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State v. Illario

Decided: December 6, 1950.

THE STATE OF NEW JERSEY, PLAINTIFF-RESPONDENT,
v.
CLARENCE ILLARIO, DEFENDANT-APPELLANT



Jacobs, Eastwood and Bigelow. The opinion of the court was delivered by Jacobs, S.j.a.d.

Jacobs

This is an appeal from an order entered by the Magistrate of the Municipal Court of the Township of Bridgewater adjudging the defendant guilty of contempt of court.

On April 9, 1950, words passed between the defendant Clarence Illario and his neighbors, the Blackfords. A complaint was filed by the Blackfords charging the defendant with using vile, profane and insulting language in violation of an ordinance of the Township of Bridgewater which declared such action to be disorderly conduct. At the hearing the Blackfords testified that the defendant had used the improper language and they were supported by Kathryn Brennan who lived next door. On the other hand, the defendant testified that he had not used any vile, profane and insulting language and he was supported by his wife Helen. At the close of the testimony on defendant's behalf the magistrate, on his own motion, called for testimony by Mrs. Brennan, clerk of his court and mother of Kathryn Brennan; she corroborated her daughter. The magistrate found the defendant guilty of disorderly conduct and assessed a fine and costs which were paid. Thereafter, the magistrate issued an order directing the defendant to show cause why he should not be adjudged guilty of contempt of court for having falsely testified when, in the course of his defense on the disorderly conduct charge, he denied he had used the improper language. Hearing was held, the Blackfords and Brennans again testified that the defendant had used the improper language, the defendant and his wife Helen again testified to the contrary, and the magistrate again disbelieved the defendant's denial. This time he adjudged the defendant guilty of contempt and the present appeal is from this action.

The problem as to when the giving of false testimony in a judicial proceeding constitutes contempt has given courts much concern. As Justice Black said in Matter of Michael , 326 U.S. 224, 227, 90 L. Ed. 30, 33 (1945), it is clear that "all perjured relevant testimony is at war with justice, since it

may produce a judgment not resting on truth" and as a crime it is indictable and triable by jury with constitutional and traditional safeguards. However, when dealt with as contempt it becomes subject to the awesome power of the court to deal with it in its discretion, summarily and without fixed limit of punishment -- a power described by Justice Depue as, at best, "an arbitrary power, and liable to great abuses." Rhinehart v. Lance , 43 N.J.L. 311, 321 (Sup. Ct. 1881).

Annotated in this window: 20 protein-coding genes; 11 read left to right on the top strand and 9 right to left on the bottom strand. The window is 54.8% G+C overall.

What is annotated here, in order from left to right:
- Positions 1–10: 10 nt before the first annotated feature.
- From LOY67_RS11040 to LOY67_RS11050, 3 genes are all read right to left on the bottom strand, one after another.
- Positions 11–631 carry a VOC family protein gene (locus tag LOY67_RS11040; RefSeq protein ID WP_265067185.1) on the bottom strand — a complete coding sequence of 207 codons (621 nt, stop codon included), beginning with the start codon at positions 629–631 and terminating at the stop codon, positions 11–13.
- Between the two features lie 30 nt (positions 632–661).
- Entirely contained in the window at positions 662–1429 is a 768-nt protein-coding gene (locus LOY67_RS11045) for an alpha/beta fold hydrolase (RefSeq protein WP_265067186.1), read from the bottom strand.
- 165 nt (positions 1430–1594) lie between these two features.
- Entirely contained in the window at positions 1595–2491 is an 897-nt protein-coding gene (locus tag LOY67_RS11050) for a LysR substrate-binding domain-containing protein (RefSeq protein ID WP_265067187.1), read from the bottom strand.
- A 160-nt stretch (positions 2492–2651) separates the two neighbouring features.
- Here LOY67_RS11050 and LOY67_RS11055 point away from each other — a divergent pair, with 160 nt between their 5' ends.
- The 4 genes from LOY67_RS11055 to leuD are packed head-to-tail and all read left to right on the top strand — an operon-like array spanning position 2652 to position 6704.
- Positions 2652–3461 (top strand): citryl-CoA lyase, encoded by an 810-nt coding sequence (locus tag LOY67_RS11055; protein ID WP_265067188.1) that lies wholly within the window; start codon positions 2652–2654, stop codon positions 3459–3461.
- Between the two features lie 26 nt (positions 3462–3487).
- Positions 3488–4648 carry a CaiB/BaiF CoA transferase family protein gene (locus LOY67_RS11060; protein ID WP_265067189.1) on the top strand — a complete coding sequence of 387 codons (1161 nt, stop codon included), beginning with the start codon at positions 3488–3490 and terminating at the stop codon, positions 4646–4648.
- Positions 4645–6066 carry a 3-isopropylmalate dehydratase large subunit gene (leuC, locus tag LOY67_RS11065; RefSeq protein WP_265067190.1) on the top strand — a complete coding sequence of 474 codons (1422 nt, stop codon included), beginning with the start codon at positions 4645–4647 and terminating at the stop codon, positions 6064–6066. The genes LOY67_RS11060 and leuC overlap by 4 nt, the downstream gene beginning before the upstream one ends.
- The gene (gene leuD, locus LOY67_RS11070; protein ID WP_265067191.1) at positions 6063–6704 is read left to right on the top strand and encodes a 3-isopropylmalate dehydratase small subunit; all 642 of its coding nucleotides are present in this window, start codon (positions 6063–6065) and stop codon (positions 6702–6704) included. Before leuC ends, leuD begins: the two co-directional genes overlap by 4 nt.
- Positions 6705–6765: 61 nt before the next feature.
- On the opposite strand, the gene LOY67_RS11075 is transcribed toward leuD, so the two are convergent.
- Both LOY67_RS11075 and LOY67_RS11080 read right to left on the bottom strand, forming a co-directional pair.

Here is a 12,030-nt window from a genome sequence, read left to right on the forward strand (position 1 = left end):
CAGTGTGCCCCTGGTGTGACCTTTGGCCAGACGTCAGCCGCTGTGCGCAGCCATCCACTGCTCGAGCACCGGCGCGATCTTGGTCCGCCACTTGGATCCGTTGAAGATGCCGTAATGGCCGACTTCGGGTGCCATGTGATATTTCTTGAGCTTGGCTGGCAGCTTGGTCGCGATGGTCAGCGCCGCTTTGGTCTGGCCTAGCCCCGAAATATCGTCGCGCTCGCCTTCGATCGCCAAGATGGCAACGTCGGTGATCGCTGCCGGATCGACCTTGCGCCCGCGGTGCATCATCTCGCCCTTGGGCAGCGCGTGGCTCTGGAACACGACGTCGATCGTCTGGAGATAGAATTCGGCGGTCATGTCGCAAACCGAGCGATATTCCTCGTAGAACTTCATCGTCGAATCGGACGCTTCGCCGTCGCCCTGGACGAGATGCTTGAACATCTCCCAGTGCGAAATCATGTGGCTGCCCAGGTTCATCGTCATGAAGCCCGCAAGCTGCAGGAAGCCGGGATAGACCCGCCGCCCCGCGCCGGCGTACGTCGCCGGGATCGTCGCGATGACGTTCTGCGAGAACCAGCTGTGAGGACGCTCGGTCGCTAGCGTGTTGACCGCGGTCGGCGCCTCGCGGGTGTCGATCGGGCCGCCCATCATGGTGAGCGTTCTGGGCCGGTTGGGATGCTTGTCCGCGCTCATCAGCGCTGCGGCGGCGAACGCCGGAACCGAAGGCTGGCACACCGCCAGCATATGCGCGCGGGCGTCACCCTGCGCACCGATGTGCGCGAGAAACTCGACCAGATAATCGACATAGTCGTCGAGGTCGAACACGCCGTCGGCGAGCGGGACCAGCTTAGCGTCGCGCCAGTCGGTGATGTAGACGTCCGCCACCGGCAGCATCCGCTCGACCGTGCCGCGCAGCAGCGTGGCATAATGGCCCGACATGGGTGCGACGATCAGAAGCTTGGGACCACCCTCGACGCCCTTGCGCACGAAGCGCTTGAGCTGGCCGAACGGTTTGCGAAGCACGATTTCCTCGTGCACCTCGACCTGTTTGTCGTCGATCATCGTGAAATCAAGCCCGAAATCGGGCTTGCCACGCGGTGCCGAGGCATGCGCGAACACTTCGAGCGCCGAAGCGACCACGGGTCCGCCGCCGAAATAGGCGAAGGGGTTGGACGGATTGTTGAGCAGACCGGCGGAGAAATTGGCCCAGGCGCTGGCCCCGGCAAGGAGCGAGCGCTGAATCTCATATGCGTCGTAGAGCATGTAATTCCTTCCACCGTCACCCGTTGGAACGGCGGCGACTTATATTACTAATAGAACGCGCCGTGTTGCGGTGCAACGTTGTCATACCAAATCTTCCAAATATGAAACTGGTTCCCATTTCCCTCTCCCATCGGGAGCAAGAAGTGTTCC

In the light of the foregoing the Supreme Judicial Court of Maine in Ex parte Holbrook , 133 Me. 276, 177 A. 418 (1935), denied to itself power to deal with the giving of perjured testimony as contempt, declaring that while perjury is an abhorrent crime it would be "unsafe and unwarranted" to deal with it in any manner other than as a crime triable by jury. See State v. Lazarus , 37 La. Ann. 314 (1885). Similarly, the United States Supreme Court has declined to sanction contempt proceedings based solely on the giving of false testimony. See Ex Parte Hudgings , 249 U.S. 378, 63 L. Ed. 656 (1919); Clark v. United States , 289 U.S. 1, 11, 77 L. Ed. 993, 998 (1933); Matter of Michael, supra. In the Clark case Justice Cardozo expressed the Supreme Court's doctrine in the following language:

"Perjury by a witness has been thought to be not enough where the obstruction to judicial power is only that inherent in the wrong of testifying falsely. * * * For offenses of that order the remedy by indictment is appropriate and adequate. On the other hand, obstruction to judicial power will not lose the quality of contempt though one of its aggravations be the commission of perjury."

Recent applications of this doctrine may be found in United States v. Goldstein , 158 F.2d 916 (7 th Cir. 1947), and Howard v. United States , 182 F.2d 908 (8 th Cir. 1950).

In several states, courts have taken the position that although the power to treat the giving of false testimony as contempt exists it will not be exercised unless the court has "judicial notice of the falsity," e.g. , where it is admitted by the contemnor or otherwise appears incontrovertibly. See People v. Harrison , 403 Ill. 320, 86 N.E. 2d 208 (1949);

Hegelaw v. State , 24 Ohio App. 103, 155 N.E. 620 (1927); McInnis v. State , 32 So. 2d 444 (Miss. Sup. Ct. Div. A 1947). In the Hegelaw case the court said:

"In nearly every case issues of fact are made up by the pleadings, each side seeking by testimony to maintain its side. The court or jury, in rendering judgment or verdict, bases its finding upon the testimony which seems the more probable. Merely because the court chose to believe the one side in preference to the other as to an issue of fact, upon grounds of greater probability, would not justify the court in holding the witness who supported the losing side guilty of contempt of court. To justify such action by the court the falsity of the witness' testimony, given in open court, must be a matter of judicial knowledge, not merely of opinion. In other words, it must be a patent falsehood upon which there ...


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